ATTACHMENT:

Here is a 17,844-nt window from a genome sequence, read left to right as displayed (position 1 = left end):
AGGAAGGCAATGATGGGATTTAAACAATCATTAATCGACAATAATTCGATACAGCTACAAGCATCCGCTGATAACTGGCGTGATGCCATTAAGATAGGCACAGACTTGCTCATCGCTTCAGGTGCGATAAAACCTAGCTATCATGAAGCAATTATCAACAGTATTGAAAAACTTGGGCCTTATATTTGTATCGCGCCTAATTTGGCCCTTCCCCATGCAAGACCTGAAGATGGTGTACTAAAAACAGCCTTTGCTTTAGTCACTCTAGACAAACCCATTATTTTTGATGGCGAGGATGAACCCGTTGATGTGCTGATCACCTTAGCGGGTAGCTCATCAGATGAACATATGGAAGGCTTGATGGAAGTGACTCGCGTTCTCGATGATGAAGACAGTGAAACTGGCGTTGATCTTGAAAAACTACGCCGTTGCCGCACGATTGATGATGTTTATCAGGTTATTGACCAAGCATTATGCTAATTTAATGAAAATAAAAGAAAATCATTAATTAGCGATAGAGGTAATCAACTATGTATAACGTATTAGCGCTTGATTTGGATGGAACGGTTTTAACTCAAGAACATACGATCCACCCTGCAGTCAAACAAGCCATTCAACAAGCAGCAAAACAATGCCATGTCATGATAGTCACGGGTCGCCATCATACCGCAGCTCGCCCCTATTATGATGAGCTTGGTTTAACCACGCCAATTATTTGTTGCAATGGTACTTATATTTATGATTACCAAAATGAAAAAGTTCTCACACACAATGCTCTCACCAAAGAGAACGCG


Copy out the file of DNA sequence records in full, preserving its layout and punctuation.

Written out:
Here is a 17,844-nt window from a genome sequence, read left to right as displayed (position 1 = left end):
AGGAAGGCAATGATGGGATTTAAACAATCATTAATCGACAATAATTCGATACAGCTACAAGCATCCGCTGATAACTGGCGTGATGCCATTAAGATAGGCACAGACTTGCTCATCGCTTCAGGTGCGATAAAACCTAGCTATCATGAAGCAATTATCAACAGTATTGAAAAACTTGGGCCTTATATTTGTATCGCGCCTAATTTGGCCCTTCCCCATGCAAGACCTGAAGATGGTGTACTAAAAACAGCCTTTGCTTTAGTCACTCTAGACAAACCCATTATTTTTGATGGCGAGGATGAACCCGTTGATGTGCTGATCACCTTAGCGGGTAGCTCATCAGATGAACATATGGAAGGCTTGATGGAAGTGACTCGCGTTCTCGATGATGAAGACAGTGAAACTGGCGTTGATCTTGAAAAACTACGCCGTTGCCGCACGATTGATGATGTTTATCAGGTTATTGACCAAGCATTATGCTAATTTAATGAAAATAAAAGAAAATCATTAATTAGCGATAGAGGTAATCAACTATGTATAACGTATTAGCGCTTGATTTGGATGGAACGGTTTTAACTCAAGAACATACGATCCACCCTGCAGTCAAACAAGCCATTCAACAAGCAGCAAAACAATGCCATGTCATGATAGTCACGGGTCGCCATCATACCGCAGCTCGCCCCTATTATGATGAGCTTGGTTTAACCACGCCAATTATTTGTTGCAATGGTACTTATATTTATGATTACCAAAATGAAAAAGTTCTCACACACAATGCTCTCACCAAAGAGAACGCG